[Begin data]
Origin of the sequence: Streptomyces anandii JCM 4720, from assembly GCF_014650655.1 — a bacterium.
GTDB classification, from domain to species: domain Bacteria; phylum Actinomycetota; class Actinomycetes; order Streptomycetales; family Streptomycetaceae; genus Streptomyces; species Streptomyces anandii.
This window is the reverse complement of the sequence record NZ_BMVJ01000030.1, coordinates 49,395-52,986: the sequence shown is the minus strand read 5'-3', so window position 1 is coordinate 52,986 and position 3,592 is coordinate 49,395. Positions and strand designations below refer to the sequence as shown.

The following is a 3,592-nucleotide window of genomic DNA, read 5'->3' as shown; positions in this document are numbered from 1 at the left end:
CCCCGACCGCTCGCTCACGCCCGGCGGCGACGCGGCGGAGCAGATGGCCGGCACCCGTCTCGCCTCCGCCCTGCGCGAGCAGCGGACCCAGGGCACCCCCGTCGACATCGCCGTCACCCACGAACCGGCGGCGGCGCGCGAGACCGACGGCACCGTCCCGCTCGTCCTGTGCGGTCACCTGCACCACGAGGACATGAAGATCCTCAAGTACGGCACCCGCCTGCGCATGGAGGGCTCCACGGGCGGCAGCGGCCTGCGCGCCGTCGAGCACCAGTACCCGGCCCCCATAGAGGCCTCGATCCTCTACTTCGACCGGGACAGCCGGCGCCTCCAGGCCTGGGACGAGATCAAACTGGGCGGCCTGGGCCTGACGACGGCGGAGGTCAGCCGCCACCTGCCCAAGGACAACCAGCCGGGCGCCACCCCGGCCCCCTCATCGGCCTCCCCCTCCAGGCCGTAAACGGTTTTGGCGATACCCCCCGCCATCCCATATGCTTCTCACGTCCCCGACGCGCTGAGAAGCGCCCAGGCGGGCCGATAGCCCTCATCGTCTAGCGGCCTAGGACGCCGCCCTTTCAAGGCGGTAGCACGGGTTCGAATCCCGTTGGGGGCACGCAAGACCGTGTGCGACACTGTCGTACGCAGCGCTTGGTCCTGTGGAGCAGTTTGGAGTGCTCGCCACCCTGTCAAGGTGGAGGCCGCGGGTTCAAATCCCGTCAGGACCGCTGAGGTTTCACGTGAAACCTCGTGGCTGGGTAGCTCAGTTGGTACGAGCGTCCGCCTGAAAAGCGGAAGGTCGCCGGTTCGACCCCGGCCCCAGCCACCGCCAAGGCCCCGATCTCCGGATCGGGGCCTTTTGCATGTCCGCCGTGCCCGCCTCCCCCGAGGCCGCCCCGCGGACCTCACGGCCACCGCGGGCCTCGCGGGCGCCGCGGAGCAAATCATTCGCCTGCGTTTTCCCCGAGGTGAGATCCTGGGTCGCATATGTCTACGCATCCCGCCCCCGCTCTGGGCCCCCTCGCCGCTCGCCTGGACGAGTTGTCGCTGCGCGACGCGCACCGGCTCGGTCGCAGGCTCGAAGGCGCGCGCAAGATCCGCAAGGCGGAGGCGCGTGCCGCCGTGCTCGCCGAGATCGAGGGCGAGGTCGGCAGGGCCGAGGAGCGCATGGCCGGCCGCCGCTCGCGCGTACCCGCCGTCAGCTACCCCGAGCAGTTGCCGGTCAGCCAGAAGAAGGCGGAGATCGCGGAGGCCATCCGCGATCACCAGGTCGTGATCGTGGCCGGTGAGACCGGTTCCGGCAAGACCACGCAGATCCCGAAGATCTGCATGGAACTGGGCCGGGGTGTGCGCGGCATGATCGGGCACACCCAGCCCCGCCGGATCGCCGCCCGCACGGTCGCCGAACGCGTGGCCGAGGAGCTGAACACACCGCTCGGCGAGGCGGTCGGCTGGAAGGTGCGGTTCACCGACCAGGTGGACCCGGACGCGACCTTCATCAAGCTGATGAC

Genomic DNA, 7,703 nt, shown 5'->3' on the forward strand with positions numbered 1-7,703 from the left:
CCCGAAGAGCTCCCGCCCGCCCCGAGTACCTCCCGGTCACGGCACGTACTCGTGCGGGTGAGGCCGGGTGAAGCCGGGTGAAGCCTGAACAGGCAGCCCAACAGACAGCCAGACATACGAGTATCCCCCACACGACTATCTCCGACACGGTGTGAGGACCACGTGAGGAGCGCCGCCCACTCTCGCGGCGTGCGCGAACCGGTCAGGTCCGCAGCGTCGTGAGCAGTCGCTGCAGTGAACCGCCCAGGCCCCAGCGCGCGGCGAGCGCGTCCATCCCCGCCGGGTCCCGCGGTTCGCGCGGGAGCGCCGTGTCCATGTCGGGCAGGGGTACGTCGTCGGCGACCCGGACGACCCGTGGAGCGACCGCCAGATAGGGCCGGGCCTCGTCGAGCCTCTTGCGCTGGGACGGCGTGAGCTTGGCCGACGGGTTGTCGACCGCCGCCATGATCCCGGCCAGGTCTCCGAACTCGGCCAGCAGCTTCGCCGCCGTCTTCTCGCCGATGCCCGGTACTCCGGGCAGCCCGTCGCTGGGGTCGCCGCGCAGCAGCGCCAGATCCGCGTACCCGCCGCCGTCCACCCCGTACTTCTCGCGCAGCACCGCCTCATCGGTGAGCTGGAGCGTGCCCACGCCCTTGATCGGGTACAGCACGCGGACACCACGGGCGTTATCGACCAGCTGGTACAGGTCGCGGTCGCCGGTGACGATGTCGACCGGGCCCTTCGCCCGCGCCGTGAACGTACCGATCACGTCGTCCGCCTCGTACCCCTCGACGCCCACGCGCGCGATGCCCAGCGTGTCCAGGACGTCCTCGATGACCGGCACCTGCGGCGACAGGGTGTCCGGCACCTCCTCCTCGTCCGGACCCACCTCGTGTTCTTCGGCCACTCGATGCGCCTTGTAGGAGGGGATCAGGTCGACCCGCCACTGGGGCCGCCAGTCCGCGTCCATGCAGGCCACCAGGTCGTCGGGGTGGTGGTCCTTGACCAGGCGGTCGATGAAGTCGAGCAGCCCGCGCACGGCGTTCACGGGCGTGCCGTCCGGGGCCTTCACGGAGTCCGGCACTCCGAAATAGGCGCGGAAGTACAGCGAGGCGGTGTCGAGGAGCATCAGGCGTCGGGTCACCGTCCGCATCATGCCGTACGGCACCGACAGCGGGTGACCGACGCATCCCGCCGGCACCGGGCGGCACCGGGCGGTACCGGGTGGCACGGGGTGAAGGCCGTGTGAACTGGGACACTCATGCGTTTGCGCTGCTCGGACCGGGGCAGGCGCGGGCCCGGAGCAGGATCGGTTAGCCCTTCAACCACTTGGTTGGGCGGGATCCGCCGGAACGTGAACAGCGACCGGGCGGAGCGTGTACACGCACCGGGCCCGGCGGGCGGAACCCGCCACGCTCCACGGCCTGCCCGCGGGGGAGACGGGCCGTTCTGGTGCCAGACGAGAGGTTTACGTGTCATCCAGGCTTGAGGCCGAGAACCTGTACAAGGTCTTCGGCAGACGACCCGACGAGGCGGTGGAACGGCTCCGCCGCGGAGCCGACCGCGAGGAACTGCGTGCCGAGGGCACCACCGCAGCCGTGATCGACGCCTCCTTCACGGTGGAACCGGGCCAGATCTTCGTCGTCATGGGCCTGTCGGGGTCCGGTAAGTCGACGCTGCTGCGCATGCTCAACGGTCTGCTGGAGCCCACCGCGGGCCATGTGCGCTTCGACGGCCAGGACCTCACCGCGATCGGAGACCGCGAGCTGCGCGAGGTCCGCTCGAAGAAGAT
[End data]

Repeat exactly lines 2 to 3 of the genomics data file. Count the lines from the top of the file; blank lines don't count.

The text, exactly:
GTDB classification, from domain to species: domain Bacteria; phylum Actinomycetota; class Actinomycetes; order Streptomycetales; family Streptomycetaceae; genus Streptomyces; species Streptomyces anandii.
This window is the reverse complement of the sequence record NZ_BMVJ01000030.1, coordinates 49,395-52,986: the sequence shown is the minus strand read 5'-3', so window position 1 is coordinate 52,986 and position 3,592 is coordinate 49,395. Positions and strand designations below refer to the sequence as shown.